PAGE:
Endless Love for Endless Love

Endless Love (2014)
Chick Flick Rating: ♥ ♥ ♥ ♥ (4/5)
Film Rating: ★ ★ ★ (3/5)
Boyfriend Friendly: No. But he sure as hell better take you anyway. With a notepad in hand.

I will start this review out by saying that it is exactly movies like this that made me start this site in the first place. Endless Love is currently at a 14% critic rating on Rotten Tomatoes. 14%! That’s so low that on Valentine’s Day, I opted to see Her for the 3rd time because I didn’t want to risk being more bummed than I already was (it was my first single V-Day in 5 years, gimme a break). So instead, I dragged myself to a matinee this morning. And you know what? I loved it. Apparently, so did 67% of the Rotten Tomatoes audience – proving once again that critics need to chill the eff out and critique a romance film like a romance film. Or they don’t because, you know, I do take pride in being the voice of reason.

I have never seen the original Endless Love, nor I have read the book that the 1981 film is based off of, but I have read summaries of both and they sound really depressing. I mean, I can recognize the beauty in a solidly-written tragic love story. I am a bit of a Romeo and Juliet junkie, to the point where I’ve already picked out the brownstone future me plans to live in on Montague Street in Brooklyn Heights. But it is awards season, which means there are enough heavy movies out right now that sometimes you need to throw a good ole fashioned whimsical romance into the mix. Is that so awful? According to Peter Travers, yes. To me? Quite the contrary.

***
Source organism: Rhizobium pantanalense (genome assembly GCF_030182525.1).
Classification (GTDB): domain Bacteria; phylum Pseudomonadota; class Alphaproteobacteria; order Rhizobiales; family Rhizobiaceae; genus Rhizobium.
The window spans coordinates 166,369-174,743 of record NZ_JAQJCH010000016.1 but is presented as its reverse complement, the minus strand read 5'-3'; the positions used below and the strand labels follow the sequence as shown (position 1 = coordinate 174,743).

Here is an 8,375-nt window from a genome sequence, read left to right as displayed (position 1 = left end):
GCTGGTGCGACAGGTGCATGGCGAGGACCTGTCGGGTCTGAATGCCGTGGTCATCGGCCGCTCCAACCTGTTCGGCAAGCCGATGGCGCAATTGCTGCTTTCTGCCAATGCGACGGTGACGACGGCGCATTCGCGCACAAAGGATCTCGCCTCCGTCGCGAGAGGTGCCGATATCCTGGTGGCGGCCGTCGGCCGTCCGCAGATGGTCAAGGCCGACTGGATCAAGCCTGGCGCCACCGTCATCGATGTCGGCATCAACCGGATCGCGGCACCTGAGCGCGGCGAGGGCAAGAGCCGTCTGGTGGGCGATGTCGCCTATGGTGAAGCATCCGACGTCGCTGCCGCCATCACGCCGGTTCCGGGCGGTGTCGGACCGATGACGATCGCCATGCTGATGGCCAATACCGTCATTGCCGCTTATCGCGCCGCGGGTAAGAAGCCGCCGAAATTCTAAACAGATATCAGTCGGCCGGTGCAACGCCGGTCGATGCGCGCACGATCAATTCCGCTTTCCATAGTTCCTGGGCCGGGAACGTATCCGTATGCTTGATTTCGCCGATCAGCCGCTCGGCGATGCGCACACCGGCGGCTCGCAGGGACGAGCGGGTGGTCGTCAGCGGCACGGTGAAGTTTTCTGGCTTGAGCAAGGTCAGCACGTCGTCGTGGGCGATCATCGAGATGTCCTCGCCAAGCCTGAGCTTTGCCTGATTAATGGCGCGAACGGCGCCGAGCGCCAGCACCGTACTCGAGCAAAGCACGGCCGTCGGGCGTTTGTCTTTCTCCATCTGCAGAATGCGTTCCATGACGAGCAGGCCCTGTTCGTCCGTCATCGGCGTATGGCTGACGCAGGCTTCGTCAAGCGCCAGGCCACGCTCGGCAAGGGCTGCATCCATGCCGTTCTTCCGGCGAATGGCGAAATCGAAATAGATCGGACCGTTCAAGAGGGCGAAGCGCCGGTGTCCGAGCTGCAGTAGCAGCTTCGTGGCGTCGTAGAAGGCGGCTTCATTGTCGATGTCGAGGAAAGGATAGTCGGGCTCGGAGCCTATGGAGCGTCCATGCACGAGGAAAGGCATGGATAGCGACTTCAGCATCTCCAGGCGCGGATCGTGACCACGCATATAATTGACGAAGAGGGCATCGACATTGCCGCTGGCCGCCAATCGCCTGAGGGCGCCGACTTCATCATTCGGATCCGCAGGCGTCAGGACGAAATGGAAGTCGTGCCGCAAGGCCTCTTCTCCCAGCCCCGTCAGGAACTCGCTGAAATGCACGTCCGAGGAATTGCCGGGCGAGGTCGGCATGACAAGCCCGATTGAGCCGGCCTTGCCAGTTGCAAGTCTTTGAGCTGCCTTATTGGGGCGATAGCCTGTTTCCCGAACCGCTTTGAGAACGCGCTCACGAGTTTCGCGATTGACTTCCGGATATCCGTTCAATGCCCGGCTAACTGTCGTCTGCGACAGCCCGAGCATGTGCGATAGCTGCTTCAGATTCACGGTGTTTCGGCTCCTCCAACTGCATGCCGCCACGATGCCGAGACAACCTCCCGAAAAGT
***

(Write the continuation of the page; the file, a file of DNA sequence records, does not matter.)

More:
The trailer tells you all you need to know about the movie: “She comes from a world of privilege and power, but she’ll leave it all behind for him.” Clichéd? A bit. Melodramatic? That’s an understatement. But aren’t all romance films to a degree? Hell, aren’t ALL romances in general? I know every relationship I’ve ever been in has had its fair share of both – doubly so in the melodramatic department. Plus, I never get sick of seeing the good girl meets “wrong side of the tracks” guy story play out because, as a notorious good girl, I can say with confidence that most of us do have a hidden desire to run off with a quote/unquote bad boy. Granted, I can also say with confidence that when that does happen, it more often than not ends the way the original Endless Love does. But that story is for a different day!

Anyway, I’m not going to spend too much time on the plot because you’ve seen it rehashed a million times but Jade Butterfield (Gabriella Wilde) is a beautiful, teenage recluse whose spent her high school years locked up mourning the loss of her older brother. On the day of graduation, her classmate David Elliot (Alex Pettyfer), who has been eying her for years from afar, finally gets to make his move when the Butterfields show up for dinner where he valets. He invites her for a joyride in a Maserati he’s parking, and in an instance of spontaneity she says yes (obviously while holed up at home she got the chance to watch Transformers and knew that 50 years from now, she’d want to say she had the guts to get in the car). Thus, the beginning of a glorious summer romance. The only issues are that her Dad is a total hardass/jackass who isn’t into the fact that David’s only aspiration in life is to work as a mechanic in his father’s garage and that instead of a whole summer together – they only have two weeks, because Jade’s leaving for Brown early for an internship.